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Laboratory’s Success Hinges on Smart Decisions
The right digital technology proves to be transformative
The Rego family moved from Cuba to the US in 1967 in search of a better life. “I didn’t come here to have you punch a time clock,” Luis Rego told his sons. “I brought you here to own the time clock.” So the Rego boys never have been afraid to make difficult decisions or drastic changes to ensure that their business succeeds. It’s all they know.
That willingness to change the direction of their business whenever necessary has made Smile Designs by Rego a hugely successful operation. With 20 employees at their Santa Fe Springs, California laboratory, CDTs Nelson and Juan Rego have increased their production by approximately 400% during the past few years, and they still work reasonable hours.
“I have not spent a nickel on marketing since 2000,” Nelson Rego says. “Every year, we are growing. So my approach, I believe, is working.”
Nelson Rego was a 17-year-old college student when he and his brothers Juan, 21, and Luis Jr., 22, purchased a dental laboratory near their Whittier, California home in 1980. They built their client list at first by going door to door and asking dentists to name their prices.
The brothers were driven, though. While Luis Jr. left the business in 1987, Nelson and Juan took courses to improve their skills. The courses worked so well that dentists started calling to ask if they had hired a new ceramist.
The business really took off thanks to some advice they received during a course taught by Lee Culp, CDT. The brothers had decided to change the direction of the laboratory, so they asked Culp for his recommendations, and one of the things he suggested was raising their fees to become a higher-end laboratory. “My brother called me from Las Vegas, where he was taking a course with Lee, and he said, ‘We are going to double our fees,’” says Nelson, now 53. “I said, ‘What have you been drinking?’”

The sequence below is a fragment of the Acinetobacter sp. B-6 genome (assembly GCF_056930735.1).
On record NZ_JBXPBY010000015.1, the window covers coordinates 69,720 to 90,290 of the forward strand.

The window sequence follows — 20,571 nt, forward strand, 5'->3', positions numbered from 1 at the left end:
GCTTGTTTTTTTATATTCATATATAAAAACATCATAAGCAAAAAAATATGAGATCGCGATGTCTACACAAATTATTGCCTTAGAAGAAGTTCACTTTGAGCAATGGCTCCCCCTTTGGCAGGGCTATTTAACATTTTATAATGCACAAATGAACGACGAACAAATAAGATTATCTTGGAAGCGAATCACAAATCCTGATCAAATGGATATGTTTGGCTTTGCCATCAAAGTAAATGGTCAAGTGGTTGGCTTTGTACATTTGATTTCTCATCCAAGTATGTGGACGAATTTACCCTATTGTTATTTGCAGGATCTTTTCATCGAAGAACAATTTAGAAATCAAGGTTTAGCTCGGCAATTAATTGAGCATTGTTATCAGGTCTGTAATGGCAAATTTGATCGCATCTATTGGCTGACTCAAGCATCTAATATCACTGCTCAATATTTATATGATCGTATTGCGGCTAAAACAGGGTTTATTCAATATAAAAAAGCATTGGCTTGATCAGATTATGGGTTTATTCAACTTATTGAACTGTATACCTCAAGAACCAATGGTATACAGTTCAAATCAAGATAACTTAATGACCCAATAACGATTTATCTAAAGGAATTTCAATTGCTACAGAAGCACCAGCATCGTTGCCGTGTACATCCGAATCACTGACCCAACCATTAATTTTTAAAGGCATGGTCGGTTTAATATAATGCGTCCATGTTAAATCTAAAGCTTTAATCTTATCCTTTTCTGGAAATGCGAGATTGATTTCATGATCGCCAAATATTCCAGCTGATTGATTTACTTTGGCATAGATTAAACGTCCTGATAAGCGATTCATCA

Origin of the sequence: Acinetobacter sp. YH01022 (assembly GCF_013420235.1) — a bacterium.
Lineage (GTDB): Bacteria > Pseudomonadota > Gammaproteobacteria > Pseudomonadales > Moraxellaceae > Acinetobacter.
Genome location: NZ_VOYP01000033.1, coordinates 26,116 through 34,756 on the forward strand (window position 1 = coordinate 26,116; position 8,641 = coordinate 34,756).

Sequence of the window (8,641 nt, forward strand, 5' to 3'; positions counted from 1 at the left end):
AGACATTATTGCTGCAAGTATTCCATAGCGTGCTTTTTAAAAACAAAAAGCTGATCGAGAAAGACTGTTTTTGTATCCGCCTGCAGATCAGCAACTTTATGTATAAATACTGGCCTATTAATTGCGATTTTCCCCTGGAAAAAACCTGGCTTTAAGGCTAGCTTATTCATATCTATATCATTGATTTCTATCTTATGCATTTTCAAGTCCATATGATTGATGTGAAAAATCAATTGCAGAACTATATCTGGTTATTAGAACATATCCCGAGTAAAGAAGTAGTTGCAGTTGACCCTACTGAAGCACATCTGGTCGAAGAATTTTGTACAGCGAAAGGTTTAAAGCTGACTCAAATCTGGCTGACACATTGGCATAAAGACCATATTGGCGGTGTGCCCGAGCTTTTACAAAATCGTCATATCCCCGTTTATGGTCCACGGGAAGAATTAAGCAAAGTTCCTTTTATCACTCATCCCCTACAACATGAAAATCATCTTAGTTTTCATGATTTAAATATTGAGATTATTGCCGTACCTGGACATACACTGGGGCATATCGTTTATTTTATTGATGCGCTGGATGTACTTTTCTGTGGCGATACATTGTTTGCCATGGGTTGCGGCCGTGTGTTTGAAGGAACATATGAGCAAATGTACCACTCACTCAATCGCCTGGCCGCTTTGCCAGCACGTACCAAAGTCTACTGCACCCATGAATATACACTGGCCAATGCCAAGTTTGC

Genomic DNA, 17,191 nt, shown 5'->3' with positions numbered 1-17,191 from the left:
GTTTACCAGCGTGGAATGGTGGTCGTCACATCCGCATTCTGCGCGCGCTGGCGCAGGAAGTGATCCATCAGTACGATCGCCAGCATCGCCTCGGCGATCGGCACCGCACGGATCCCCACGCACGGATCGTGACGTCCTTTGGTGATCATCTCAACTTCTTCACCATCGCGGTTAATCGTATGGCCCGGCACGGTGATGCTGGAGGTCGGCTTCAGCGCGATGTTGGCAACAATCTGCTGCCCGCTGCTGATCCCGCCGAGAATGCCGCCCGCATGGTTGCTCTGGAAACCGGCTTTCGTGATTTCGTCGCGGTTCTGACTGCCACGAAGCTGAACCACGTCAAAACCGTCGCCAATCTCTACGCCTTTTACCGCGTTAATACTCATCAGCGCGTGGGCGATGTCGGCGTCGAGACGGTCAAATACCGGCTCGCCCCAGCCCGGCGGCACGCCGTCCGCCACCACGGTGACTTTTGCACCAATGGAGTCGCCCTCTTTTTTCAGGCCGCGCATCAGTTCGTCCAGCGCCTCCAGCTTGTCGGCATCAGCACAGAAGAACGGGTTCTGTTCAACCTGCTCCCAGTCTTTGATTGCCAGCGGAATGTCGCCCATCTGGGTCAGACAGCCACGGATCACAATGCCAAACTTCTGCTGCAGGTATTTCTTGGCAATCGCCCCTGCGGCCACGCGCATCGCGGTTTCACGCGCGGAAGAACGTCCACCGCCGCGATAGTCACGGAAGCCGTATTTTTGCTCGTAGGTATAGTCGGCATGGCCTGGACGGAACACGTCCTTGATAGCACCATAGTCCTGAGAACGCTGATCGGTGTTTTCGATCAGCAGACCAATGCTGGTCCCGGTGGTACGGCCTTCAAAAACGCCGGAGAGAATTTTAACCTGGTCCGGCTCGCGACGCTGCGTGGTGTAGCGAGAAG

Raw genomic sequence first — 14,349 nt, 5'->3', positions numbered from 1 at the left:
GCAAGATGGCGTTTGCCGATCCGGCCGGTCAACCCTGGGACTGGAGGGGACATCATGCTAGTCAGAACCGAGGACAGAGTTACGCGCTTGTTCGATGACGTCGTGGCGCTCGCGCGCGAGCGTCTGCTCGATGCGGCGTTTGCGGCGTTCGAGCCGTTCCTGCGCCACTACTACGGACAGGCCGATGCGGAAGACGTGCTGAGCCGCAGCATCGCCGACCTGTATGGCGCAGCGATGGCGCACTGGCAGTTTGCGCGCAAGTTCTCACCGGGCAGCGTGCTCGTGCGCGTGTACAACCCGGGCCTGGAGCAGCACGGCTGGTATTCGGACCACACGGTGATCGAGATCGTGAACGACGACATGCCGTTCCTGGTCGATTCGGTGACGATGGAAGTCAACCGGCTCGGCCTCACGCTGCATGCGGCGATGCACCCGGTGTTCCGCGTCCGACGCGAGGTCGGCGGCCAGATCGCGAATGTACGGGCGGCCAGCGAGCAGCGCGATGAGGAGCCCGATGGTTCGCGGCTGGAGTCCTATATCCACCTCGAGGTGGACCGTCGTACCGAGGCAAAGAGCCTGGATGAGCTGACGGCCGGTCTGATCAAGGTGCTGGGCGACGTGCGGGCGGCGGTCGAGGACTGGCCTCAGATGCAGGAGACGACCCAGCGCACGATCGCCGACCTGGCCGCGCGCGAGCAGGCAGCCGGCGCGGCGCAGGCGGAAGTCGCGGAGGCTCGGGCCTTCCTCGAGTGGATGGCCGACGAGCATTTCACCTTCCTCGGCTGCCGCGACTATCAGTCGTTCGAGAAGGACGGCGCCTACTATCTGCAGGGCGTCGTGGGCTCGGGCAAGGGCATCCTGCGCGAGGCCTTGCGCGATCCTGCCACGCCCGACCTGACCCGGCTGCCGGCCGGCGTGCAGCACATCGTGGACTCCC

Despite their reservations, the brothers doubled their fees. At first, the results were mixed. “Some clients left, but we no longer were running around like fools trying to make everybody happy,” Nelson says. “The quality of our work increased even more, and in about the fourth month, half the clients who had left came back. And that was the beginning of the transformation of our laboratory.”
Some years later, digital dentistry began to emerge as a promising option for laboratories. The Rego brothers tested the milled zirconia market by outsourcing, and when they found sufficient demand existed, they purchased their first milling machine around 2003. They bought a second one soon after, but about a year later, it became apparent that those early milling machines were not robust enough to handle the heavy workload that their business demanded. So they sold the machines and avoided CAD/CAM for the next decade. “I heard that I was anti-CAD/CAM,” Nelson says. “But I was only anti anything that did not make my life easier or faster.”
Things changed about 2 years ago. Nelson’s friend Matt Roberts, CDT, called and told him that Ivoclar Vivadent’s Wieland machines were milling wax beautifully. A Wieland representative brought them a machine to use on a trial basis, and “it was apparent within a week that this was not your father’s milling system,” Nelson says.
The brothers bought a Wieland Zenotec mini and a scanner. “Since then, our business has been transformed thanks to the capabilities of that milling machine,” Nelson says. They purchased a Wieland Zenotec select hybrid in October 2014 and have been pleased with that machine as well.
The Wieland machines produce the high quality to which the Rego brothers’ clients are accustomed. The technology also has opened other revenue streams, such as milling PMMA temporaries along with each diagnostic wax-up and selling them to the dentists. They also have begun producing zirconia abutments.
In addition to the machines’ capabilities, the Wieland Precision Technology (WPT) customer support is an important component, Rego says. If they have problems with a machine, the WPT milling center in Michigan provides free outsource service until it is fixed. “When a laboratory becomes reliant on a machine, and the machine breaks down, most laboratories have to suspend their services,” Rego says. “The WPT service was one of the things that really made me excited about getting into CAD/CAM.”
The technology has helped the Rego brothers continue to improve their business while still working only 8 to 9 hours a day, which is unheard of for many laboratory owners. Even better, they are fulfilling their father’s dream: They don’t punch a time clock.
The Wieland Zenotec select hybrid from Ivoclar Vivadent is authorized to mill IPS e.max and distinguished by its precision and productivity. The milling system combines state-of-the-art five-axis simultaneous operation with the advantages of automated manufacture and compact design. It offers user-friendly software, wet and dry grinding options, and a 16-position tool changer for efficient and universal milling.
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